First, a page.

My credit (and your credit) is cheap precisely because of good credit behavior. The reason credit is cheap, is that it doesn't provide us with much value. For each of us, credit cards are basically a convenient way to pay with somewhat better consumer protections than debit cards. In my case, card issuers can either take 2%-3% of my transactions (well, 1%-2% after rewards), or nothing. If they charge an annual fee, they will lose me (and many others) as a customer. In order to earn more of my money, they need to create more value for me.

People who are carrying monthly balances are receiving unsecured loans from the issuer. As of right now, the default rate on credit cards is about 11% - if half of credit cards have balances on them, that means 22% of cards with balances on them have defaulted. Not only is that an obscene default rate, but these loans have no security. Also, defaults tend to occur on those who have maxed out cards, whereas lots of people who carry a balance only a proprtion of the limit. That would imply that 20%+ interest rates and late fees are necessary just to cover the costs imposed by the credit risk of those who carry a balance (actually, that isn't enough since a lot of issuers have lost money recently). The credit card companies can call me a deadbeat, but they're actually making some money off of my business, whereas they're losing a ton on the guy who ran up a $10,000 balance and then defaulted. I think the whole 'deadbeat' meme was created in order to get people like you and I to feel sorry for those who do carry balances, and thus be willing to accept things like minimum fees out of a concern for social justice.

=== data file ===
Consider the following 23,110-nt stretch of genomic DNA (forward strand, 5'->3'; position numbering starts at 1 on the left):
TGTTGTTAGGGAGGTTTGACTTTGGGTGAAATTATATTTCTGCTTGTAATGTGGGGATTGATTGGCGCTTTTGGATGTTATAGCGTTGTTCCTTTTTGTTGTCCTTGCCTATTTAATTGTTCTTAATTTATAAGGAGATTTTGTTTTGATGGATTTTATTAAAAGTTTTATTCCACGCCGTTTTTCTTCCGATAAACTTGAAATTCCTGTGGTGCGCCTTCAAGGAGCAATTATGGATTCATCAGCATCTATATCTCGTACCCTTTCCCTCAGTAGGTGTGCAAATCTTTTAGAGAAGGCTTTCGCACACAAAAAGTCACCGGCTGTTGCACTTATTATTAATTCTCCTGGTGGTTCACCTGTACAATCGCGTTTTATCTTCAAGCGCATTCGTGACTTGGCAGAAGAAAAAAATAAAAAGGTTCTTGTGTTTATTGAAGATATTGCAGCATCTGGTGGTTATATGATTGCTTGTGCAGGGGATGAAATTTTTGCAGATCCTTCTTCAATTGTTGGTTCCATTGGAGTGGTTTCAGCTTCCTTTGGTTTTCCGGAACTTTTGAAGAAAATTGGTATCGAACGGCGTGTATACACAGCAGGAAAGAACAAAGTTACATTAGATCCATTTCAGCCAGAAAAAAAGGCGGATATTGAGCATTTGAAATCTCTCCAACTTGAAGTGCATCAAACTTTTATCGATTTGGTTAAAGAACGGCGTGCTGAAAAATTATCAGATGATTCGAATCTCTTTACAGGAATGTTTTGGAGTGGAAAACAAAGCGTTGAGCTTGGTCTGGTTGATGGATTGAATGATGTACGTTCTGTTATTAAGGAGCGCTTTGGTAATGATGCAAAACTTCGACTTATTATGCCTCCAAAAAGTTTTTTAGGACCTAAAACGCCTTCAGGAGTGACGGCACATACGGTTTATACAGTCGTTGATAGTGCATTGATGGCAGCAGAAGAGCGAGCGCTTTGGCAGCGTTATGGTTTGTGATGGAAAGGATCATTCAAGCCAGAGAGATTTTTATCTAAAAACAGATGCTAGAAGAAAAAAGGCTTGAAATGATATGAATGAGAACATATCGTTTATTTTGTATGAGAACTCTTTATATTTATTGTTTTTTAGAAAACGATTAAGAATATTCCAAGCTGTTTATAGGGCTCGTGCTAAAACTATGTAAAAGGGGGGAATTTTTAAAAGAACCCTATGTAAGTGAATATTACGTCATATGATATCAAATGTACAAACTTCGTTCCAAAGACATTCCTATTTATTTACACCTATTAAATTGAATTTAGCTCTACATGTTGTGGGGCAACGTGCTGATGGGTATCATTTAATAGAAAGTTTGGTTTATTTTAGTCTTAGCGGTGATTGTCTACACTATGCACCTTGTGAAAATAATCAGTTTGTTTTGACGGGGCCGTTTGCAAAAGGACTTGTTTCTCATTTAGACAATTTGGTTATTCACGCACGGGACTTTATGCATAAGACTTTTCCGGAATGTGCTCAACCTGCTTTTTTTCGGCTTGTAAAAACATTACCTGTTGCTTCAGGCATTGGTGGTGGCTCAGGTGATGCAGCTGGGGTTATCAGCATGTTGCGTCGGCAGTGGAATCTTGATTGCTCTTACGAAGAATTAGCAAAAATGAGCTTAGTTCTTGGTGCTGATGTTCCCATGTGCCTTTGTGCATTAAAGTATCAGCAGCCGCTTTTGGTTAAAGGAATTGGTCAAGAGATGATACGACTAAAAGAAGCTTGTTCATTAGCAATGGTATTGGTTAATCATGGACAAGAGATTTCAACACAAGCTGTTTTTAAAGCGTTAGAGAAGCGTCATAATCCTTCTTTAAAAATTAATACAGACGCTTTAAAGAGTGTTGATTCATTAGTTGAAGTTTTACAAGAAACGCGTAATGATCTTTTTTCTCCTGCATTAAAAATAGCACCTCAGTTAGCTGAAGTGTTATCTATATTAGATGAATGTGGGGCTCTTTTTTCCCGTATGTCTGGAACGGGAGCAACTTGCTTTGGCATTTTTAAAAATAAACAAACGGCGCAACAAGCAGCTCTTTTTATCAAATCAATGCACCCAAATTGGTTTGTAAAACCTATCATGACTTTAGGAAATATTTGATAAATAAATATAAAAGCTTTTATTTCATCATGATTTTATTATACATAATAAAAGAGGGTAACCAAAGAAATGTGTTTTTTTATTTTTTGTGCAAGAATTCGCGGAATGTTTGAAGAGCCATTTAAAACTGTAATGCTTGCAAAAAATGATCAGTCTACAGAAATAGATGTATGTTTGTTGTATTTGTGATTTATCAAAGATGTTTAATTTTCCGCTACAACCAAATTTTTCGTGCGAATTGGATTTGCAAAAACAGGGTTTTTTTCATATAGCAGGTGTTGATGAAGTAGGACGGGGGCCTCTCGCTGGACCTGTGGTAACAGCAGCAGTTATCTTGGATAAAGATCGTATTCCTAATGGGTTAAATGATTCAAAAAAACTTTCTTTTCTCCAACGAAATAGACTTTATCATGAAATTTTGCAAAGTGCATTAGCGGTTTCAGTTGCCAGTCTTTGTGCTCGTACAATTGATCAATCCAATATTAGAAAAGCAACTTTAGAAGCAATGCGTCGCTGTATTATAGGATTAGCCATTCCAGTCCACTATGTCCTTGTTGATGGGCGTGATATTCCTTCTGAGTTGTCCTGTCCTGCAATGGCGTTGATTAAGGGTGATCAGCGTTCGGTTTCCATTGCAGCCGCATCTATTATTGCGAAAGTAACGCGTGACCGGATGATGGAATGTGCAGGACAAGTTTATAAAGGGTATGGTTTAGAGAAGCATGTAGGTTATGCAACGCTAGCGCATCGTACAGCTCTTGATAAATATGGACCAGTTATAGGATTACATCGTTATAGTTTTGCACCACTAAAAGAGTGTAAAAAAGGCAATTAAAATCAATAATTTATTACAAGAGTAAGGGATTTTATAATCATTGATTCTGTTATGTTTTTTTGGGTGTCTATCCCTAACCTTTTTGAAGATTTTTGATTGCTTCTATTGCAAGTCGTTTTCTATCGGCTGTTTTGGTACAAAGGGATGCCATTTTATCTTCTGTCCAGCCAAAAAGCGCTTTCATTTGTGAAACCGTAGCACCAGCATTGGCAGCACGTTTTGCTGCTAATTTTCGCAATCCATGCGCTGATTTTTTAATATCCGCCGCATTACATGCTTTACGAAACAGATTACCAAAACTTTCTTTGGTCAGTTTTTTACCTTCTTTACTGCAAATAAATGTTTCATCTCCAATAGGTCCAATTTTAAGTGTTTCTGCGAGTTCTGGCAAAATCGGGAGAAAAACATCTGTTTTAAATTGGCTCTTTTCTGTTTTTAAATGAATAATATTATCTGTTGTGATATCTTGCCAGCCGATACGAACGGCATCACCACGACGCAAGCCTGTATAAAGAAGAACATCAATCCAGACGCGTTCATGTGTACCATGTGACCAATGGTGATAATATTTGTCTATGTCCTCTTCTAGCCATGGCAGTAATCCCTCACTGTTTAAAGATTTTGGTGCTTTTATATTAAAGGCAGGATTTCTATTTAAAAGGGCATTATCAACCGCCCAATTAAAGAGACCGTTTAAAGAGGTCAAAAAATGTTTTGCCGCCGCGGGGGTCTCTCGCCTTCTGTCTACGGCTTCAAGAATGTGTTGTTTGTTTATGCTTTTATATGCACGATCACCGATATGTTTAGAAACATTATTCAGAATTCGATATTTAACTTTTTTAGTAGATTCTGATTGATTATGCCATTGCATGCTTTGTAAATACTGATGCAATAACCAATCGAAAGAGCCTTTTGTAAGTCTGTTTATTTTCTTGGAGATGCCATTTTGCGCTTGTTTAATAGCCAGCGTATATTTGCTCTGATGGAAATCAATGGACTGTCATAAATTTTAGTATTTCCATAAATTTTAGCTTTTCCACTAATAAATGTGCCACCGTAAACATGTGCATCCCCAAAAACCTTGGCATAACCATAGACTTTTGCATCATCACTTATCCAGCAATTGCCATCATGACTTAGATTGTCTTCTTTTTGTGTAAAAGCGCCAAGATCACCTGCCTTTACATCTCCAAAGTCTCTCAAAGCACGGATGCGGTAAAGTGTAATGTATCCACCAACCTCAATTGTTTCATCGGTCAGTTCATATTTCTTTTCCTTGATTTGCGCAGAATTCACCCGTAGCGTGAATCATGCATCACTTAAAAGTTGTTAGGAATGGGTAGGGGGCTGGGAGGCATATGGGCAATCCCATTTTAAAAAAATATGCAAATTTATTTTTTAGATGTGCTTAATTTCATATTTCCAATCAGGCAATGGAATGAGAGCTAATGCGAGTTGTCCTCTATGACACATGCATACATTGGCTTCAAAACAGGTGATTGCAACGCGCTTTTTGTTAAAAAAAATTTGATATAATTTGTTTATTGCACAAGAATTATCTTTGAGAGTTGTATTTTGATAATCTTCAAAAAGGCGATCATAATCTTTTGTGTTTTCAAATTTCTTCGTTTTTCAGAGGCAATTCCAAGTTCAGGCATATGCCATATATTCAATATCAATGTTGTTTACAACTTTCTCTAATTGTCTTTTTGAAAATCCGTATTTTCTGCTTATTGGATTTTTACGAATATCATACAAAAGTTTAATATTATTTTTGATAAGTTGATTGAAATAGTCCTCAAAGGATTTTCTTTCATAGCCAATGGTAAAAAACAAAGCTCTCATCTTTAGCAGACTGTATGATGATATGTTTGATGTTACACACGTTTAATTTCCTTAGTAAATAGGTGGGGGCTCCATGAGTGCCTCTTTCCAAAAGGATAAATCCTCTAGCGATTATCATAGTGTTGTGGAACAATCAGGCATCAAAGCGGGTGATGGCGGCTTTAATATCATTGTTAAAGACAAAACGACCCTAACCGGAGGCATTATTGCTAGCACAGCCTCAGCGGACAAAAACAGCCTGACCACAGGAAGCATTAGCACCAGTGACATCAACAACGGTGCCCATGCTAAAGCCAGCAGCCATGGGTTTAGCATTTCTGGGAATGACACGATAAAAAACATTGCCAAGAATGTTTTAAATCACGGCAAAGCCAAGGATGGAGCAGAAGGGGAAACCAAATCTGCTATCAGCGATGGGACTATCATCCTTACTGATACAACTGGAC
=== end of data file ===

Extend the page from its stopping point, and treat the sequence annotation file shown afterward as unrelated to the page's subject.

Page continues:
Posted by: justin84 | March 17, 2010 6:50 PM | Report abuse

So people who carry balances, while creating a lot of profit in most years for the issuers, are paying such high amounts not because we are getting an unfair deal, but because their unsecured loan is a large risk for the issuer and in order to take risk issuers require a high expected rate of return. You and I aren't free riding with regards to credit cards anymore than people who never get into an accident are free riding with regards to auto insurance.

I do agree that if all people (or most people) had good credit behavior, the credit card market would be different. I doubt annual fees could be used on every card, since a lot of people would shift to debit cards and undermine the whole system. Credit cards don't add a whole lot of value vis-a-vis other options. However, with lots of credit cards in play, retailers basically have to accept credit cards or risk losing a lot of business - that suggests that in a good credit world, there would be higher transaction processing fees, with consumers paying part of those indirectly through higher retail prices.

Posted by: justin84 | March 17, 2010 6:50 PM | Report abuse